He was very fearless in his person; but not very enterprising. He had an excellent understanding, but was not confident enough of it; which made him oftentimes change his own opinion for a worse, and follow the advice of men that did not judge so well as himself. This made him more irresolute than the conjuncture of his affairs would admit; if he had been of a rougher and more imperious nature he would have found more respect and duty. And his not applying some severe cures to approaching evils proceeded from the lenity of his nature, and the tenderness of his conscience, which, in all cases of blood, made him choose the softer way, and not hearken to severe counsels, how reasonably soever urged. This only restrained him from pursuing his advantage in the first Scottish expedition, when, humanly speaking, he might have reduced that nation to the most slavish obedience that could have been wished. But no man can say he had then many who advised him to it, but the contrary, by a wonderful indisposition all his council had to fighting, or any other fatigue. He was always an immoderate lover of the Scottish nation, having not only been born there, but educated by that people, and besieged by them always, having few English about him till he was king; and the major number of his servants being still of that nation, who he thought could never fail him. And among these, no man had such an ascendant over him, by the humblest insinuations, as Duke Hamilton had.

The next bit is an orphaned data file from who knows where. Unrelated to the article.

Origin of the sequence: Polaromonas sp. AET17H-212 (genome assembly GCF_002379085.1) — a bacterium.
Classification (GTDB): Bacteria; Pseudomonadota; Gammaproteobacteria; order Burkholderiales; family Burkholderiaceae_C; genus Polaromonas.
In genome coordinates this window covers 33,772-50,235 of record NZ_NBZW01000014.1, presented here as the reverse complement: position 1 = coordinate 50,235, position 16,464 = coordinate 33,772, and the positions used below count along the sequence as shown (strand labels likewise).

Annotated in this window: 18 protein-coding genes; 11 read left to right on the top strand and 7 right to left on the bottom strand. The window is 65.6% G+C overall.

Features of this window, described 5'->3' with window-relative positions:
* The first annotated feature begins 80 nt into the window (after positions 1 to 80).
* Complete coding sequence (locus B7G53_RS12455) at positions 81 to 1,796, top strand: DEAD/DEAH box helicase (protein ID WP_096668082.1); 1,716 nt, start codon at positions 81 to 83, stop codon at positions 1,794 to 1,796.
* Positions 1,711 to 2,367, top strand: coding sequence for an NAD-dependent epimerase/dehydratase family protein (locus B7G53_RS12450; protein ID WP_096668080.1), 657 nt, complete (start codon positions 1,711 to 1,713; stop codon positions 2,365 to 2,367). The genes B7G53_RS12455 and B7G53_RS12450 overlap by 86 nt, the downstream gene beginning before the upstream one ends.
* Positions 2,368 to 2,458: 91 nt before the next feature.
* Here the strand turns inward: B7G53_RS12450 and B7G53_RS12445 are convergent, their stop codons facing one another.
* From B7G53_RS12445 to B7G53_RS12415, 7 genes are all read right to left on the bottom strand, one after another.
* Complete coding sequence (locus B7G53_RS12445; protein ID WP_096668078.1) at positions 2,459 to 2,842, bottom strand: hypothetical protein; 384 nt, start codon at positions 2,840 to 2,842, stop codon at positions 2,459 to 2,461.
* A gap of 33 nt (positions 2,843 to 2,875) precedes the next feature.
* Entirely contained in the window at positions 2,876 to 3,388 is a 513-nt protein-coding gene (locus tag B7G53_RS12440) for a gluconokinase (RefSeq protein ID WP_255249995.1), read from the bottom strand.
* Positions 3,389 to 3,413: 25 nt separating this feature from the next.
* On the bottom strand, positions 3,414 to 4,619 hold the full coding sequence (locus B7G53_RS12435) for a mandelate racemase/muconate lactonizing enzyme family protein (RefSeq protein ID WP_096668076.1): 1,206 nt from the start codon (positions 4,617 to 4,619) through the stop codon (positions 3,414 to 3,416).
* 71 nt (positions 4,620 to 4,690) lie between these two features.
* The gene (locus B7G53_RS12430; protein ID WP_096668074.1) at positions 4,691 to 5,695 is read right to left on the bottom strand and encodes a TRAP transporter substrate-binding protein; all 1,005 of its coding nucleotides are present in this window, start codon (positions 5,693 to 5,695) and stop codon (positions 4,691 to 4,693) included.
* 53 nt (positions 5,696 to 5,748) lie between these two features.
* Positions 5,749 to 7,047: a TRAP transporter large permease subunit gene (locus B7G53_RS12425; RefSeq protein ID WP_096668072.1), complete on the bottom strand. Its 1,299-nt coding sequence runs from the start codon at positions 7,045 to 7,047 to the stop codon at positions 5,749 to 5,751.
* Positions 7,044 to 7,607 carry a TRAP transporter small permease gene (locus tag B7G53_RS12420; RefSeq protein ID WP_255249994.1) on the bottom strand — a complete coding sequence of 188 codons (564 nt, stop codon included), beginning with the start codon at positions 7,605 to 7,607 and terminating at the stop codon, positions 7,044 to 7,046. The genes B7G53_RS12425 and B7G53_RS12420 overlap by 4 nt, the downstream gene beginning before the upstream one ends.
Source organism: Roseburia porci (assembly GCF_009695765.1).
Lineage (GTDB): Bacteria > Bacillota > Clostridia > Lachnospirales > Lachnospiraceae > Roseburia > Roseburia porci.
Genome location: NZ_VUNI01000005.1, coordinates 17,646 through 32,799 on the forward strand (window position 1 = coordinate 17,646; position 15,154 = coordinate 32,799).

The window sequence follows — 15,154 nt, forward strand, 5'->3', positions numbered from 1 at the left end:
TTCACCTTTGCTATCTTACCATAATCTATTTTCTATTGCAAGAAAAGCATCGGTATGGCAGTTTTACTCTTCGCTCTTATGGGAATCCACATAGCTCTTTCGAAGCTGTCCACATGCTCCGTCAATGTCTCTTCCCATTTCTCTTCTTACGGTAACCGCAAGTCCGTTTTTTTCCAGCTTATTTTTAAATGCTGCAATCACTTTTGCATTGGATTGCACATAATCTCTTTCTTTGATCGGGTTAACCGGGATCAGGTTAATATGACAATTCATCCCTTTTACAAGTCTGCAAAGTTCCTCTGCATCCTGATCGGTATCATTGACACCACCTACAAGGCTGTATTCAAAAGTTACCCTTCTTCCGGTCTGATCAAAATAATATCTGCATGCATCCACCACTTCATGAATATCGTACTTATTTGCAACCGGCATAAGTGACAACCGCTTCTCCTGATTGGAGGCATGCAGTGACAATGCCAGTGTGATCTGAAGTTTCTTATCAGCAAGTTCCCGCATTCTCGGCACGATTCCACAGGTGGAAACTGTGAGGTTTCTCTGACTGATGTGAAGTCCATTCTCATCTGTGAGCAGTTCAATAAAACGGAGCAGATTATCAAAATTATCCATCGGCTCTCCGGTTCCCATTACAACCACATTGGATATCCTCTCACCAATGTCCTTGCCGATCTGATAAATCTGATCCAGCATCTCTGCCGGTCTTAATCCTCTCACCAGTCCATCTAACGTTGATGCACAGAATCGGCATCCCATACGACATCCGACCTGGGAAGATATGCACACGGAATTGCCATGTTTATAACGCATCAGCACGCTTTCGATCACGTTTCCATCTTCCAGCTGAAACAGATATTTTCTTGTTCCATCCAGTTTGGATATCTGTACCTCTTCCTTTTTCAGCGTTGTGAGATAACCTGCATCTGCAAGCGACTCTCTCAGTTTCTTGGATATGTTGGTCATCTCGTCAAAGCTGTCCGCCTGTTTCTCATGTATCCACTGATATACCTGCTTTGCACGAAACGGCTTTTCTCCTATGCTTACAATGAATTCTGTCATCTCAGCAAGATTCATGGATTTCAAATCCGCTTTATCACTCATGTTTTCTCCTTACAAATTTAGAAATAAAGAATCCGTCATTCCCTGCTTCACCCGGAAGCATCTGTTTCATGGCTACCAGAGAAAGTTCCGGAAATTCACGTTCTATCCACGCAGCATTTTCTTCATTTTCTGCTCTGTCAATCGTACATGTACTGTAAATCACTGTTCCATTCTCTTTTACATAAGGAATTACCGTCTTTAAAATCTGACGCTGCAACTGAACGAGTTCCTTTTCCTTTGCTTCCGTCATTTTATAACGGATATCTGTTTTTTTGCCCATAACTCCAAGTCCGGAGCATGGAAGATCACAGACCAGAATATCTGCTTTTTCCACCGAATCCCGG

As he excelled in all other virtues, so in temperance he was so strict, that he abhorred all debauchery to that degree, that, at a great festival solemnity, where he once was, when very many of the nobility of the English and Scots were entertained, being told by one who withdrew from thence, what vast draughts of wine they drank, and “that there was one earl, who had drank most of the rest down, and was not himself moved or altered,” the king said “that he deserved to be hanged”; and that earl coming shortly after into the room where his majesty was, in some gaiety, to show how unhurt he was from that battle, the king sent one to bid him withdraw from his majesty’s presence; nor did he in some days after appear before him.